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Re: FW: Please review: Draft Call which includes Use Cases

From: Marja-Riitta Koivunen <marja@w3.org>
Date: Wed, 15 Oct 2003 11:03:43 -0400
Message-Id: <5.1.0.14.0.20031015101145.0467ca60@localhost>
To: "Markku T. Hakkinen" <hakkinen@dinf.ne.jp>, "Public-Wai-Rd" <public-wai-rd@w3.org>

Promised rewrite of the rewrite to bring back some ideas of my original 
text while keeping this in short form. Here it is

Marja

2. Introduction

Occasionally Web users need to make sense of complex information and large 
data sets. This information includes scientific measurements, information 
of models, demographic information, information of Web communities, 
relationships between Web pages, and Web metadata. Researchers try to 
develop innovative graphical presentations of the information 
(visualizations) to make it easier for a user to see what is happening with 
one glimpse, make comparisons in several dimensions, and find 
irregularities or anomalities from the information. Especially 
visualizations try to 1) help users see new, interesting information or 
relationships between data or 2) help illustrate structures and known, 
useful relationships.

Our visual system is very good in processing a lot of data in parallel, 
seeing structures and detecting irregularities. However, users who cannot 
see well need other methods to learn about the relationships. In addition, 
users with cognitive disabilities may need simplified
presentations of complex visualizations, and  users who have difficulty in
interacting with spatial information may need information presented or operated
sequentially.  On the other hand, people with reading disabilities may find
visualizations easier to understand than text.

The goal of this event is to explore visualization research and discuss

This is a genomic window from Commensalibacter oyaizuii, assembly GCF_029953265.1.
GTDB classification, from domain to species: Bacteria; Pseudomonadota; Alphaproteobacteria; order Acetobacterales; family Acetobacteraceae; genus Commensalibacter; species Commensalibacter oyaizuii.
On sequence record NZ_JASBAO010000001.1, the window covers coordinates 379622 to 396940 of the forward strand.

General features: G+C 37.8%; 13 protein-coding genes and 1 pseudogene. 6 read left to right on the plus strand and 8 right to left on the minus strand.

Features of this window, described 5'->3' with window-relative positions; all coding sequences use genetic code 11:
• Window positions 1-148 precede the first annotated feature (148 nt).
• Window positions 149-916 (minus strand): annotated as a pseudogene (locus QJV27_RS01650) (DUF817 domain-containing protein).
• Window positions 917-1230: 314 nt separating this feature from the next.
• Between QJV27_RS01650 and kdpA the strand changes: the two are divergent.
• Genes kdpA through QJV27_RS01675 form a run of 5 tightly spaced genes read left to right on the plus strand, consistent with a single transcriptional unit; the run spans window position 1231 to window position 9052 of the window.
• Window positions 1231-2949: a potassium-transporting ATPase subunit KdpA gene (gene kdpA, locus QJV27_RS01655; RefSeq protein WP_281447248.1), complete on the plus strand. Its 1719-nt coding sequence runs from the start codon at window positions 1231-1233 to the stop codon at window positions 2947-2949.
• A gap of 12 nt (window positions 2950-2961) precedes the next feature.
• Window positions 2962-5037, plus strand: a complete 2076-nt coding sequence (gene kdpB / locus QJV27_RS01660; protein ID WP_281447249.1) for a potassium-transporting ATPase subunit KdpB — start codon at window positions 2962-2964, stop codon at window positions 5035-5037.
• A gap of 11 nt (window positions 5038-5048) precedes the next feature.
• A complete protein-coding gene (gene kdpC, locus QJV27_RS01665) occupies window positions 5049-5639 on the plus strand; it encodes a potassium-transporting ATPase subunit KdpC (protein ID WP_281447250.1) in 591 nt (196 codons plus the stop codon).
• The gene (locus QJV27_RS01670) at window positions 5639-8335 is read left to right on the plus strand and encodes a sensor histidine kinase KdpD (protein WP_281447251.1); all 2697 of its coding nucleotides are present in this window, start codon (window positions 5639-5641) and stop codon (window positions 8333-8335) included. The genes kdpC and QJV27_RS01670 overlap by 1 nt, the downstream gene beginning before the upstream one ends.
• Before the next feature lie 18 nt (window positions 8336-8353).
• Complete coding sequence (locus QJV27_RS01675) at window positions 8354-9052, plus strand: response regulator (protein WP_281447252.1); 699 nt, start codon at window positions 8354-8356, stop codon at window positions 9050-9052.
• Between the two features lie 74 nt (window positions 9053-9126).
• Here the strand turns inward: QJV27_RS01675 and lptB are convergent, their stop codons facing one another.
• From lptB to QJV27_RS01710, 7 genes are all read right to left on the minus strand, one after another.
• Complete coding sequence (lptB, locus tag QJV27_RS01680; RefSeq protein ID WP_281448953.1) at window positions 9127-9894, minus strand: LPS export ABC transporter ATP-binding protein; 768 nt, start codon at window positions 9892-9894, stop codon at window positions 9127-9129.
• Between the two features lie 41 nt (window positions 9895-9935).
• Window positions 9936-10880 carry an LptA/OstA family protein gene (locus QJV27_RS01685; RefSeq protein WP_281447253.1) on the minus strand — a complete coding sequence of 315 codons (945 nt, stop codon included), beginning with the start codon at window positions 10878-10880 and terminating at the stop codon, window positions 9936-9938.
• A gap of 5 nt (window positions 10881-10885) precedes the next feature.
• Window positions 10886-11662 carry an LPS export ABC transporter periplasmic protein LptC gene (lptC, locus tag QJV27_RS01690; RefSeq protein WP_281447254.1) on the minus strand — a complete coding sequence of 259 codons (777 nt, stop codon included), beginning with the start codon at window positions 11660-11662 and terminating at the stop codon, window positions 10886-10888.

possible models that could be used to make data accessible for people with 
various disabilities. For example, we have a visualization of related Web 
sites that use icons with different sizes and colors to represent number of 
sites connections and the domain area, and clusters of icons to indicate 
related Web
sites.  How should these patterns be made available to a user who is 
blind?  Is it helpful to explain the patterns in a static text description, 
or should the user be offered a structure or different structures that can 
be navigated with sequentially?  What structures are best to form mental 
models of the information? What about a list of automatically detected 
irregularities or a list of questions that can be asked about the data that 
allows one to get started and then dig deeper to expose more relationships?

Another example is a bar chart;  some bars are several times longer than
others while some are so small they are barely noticeable.  Reading the
number associated with each bar may be useful but it does not capture the
instant recognition of seeing one bar twice as long as any other in the 
chart.  How can we
visualize these relationships in an accessible way?
Received on Wednesday, 15 October 2003 11:07:37 GMT

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